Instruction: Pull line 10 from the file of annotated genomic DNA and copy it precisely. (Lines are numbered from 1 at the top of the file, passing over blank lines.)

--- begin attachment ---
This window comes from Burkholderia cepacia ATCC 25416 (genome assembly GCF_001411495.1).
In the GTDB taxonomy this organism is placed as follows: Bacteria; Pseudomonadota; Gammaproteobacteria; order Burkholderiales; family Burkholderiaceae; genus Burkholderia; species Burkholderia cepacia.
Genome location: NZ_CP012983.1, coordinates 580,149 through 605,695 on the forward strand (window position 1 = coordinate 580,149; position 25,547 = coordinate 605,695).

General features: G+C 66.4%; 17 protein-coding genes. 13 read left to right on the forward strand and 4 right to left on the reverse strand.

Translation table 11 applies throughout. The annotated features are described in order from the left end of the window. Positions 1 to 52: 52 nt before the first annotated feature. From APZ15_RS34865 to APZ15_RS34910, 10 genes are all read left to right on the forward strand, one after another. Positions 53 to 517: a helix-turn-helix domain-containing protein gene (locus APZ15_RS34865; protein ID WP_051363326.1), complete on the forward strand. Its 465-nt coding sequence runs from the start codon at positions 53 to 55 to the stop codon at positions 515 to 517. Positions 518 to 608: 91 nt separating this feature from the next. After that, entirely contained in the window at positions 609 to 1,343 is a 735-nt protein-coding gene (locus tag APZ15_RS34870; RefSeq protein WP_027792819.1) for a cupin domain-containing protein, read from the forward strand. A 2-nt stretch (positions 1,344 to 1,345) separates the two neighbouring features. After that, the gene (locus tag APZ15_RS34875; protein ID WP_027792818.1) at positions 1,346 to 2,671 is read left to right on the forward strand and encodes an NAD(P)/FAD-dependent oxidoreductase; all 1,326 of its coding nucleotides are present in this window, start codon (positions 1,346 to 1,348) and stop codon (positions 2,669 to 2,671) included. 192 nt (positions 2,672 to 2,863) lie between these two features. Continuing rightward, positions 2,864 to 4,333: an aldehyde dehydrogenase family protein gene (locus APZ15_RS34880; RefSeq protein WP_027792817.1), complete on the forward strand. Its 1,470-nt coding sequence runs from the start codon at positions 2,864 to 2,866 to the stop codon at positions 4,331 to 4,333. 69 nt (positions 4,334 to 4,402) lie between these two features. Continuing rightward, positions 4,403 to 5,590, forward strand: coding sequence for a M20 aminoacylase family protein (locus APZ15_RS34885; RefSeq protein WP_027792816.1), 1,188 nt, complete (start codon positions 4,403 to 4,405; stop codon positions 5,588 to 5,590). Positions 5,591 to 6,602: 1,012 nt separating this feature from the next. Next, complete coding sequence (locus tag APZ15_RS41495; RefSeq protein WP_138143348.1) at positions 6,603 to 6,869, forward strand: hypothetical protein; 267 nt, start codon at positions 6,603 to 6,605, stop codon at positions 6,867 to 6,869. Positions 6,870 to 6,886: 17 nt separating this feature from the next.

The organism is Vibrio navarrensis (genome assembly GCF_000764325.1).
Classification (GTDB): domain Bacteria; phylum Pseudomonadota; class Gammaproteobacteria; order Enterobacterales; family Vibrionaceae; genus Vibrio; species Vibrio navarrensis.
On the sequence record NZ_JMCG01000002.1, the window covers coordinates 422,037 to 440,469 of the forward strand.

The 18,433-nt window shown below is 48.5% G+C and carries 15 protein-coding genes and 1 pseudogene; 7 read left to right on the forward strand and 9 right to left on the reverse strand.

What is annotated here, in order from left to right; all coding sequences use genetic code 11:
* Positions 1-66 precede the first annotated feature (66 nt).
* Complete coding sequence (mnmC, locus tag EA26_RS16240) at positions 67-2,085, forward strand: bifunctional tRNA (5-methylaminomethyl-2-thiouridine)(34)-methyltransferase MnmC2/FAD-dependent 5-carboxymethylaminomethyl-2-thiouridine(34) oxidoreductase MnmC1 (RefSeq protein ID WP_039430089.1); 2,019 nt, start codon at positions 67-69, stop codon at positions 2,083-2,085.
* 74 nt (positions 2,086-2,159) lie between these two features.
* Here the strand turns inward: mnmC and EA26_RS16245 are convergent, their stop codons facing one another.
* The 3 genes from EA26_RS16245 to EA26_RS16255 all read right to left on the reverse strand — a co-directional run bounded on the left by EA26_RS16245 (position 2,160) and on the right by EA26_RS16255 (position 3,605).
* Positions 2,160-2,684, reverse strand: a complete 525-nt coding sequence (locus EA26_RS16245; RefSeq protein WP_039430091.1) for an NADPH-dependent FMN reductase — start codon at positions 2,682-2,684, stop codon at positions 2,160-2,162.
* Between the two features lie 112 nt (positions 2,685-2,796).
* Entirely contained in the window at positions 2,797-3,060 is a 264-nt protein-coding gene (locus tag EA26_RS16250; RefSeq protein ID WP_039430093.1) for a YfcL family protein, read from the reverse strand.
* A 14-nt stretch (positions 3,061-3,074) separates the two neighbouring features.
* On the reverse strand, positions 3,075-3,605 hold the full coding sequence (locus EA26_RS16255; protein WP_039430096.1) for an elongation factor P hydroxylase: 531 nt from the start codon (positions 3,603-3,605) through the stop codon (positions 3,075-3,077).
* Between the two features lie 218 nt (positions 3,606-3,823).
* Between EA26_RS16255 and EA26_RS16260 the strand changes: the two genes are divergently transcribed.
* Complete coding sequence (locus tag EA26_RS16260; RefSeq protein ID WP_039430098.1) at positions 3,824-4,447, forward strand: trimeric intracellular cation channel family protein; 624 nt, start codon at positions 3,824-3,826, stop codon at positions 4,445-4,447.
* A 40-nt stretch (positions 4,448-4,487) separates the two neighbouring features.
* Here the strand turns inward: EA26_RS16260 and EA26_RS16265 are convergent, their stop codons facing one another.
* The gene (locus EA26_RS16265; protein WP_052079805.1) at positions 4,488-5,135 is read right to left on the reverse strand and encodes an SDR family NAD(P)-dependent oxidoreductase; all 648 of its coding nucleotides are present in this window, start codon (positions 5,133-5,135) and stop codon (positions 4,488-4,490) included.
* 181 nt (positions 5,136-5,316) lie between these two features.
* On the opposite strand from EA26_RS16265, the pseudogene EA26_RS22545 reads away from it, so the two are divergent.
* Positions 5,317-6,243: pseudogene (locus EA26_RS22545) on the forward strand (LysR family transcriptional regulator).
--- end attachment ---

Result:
What is annotated here, in order from left to right; all coding sequences use genetic code 11: